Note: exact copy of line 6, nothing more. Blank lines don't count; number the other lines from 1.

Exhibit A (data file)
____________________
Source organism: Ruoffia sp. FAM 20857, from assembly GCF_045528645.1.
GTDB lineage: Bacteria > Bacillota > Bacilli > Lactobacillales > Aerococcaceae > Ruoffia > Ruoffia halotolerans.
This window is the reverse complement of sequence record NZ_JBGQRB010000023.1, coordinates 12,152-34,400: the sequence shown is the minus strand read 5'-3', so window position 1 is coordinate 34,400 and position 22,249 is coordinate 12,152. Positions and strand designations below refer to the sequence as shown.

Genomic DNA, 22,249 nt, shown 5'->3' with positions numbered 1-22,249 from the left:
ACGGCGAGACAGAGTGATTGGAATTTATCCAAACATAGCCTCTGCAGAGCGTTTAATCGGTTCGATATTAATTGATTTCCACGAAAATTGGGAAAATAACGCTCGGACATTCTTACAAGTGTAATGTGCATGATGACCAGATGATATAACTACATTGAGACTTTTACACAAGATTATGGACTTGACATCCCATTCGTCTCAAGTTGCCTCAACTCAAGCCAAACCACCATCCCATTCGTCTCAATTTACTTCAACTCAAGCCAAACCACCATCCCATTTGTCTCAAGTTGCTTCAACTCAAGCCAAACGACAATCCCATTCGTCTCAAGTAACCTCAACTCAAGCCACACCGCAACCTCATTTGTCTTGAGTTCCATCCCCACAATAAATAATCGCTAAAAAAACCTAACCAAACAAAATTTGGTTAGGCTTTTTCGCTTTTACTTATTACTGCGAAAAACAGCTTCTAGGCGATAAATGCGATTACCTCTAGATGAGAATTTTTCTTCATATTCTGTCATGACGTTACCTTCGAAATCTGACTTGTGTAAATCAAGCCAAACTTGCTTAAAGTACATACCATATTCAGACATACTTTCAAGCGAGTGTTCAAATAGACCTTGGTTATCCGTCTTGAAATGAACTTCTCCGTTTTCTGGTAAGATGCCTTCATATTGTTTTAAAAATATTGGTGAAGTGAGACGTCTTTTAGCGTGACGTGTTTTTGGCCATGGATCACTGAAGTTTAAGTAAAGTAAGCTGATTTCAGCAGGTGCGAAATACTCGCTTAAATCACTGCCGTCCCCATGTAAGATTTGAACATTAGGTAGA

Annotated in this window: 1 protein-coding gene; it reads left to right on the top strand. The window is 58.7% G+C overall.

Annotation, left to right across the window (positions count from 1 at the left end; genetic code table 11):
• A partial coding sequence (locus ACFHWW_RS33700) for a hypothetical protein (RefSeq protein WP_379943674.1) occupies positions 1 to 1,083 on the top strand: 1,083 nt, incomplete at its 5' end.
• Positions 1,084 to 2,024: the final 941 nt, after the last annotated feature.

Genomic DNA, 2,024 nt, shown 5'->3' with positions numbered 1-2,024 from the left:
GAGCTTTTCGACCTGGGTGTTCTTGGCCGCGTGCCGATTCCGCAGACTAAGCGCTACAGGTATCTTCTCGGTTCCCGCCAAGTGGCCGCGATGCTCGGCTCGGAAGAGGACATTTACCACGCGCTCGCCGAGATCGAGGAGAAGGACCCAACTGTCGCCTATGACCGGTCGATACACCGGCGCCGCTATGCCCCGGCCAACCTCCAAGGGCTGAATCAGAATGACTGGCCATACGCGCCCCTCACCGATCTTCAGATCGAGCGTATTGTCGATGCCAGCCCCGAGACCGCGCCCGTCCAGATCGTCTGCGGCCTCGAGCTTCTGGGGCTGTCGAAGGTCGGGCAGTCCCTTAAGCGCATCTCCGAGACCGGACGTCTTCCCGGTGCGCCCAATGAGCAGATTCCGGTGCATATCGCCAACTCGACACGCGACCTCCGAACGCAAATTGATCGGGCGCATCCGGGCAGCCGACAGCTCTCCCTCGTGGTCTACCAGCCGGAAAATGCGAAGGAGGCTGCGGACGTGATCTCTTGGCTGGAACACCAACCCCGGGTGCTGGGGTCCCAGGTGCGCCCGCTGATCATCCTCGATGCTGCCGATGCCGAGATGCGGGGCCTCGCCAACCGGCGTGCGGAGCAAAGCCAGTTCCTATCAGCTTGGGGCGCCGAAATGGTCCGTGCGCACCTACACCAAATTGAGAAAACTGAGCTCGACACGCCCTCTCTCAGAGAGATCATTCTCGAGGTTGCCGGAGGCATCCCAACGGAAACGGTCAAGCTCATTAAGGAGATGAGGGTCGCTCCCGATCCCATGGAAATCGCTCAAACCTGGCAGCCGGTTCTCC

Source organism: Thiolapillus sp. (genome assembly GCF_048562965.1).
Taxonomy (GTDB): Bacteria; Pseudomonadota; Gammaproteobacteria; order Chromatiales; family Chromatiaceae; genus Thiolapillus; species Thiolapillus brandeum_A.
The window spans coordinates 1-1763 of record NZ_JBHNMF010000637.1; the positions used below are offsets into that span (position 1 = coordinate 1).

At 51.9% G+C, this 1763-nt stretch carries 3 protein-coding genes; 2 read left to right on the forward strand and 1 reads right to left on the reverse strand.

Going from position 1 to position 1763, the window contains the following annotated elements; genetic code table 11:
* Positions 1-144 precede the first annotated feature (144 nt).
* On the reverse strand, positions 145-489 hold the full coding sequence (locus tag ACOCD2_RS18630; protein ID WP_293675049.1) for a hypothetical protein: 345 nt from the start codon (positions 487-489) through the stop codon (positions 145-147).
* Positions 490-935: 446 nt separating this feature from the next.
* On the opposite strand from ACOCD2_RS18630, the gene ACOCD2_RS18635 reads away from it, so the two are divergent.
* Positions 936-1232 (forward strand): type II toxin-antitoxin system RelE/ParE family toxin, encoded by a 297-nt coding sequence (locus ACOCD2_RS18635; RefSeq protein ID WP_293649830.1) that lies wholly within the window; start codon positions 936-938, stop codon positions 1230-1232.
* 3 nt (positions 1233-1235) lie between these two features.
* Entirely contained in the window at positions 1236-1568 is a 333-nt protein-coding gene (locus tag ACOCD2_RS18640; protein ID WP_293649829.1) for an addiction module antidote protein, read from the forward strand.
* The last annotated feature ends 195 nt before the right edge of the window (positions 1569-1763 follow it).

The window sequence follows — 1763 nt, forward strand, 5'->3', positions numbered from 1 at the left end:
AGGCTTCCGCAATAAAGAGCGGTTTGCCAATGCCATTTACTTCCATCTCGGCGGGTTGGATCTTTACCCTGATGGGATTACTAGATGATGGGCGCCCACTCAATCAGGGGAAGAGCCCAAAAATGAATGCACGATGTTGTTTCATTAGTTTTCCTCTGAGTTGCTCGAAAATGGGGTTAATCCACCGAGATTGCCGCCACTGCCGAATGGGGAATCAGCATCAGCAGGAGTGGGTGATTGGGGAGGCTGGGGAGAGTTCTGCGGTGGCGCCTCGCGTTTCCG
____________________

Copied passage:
Annotated in this window: 1 protein-coding gene; it reads left to right on the top strand. The window is 58.7% G+C overall.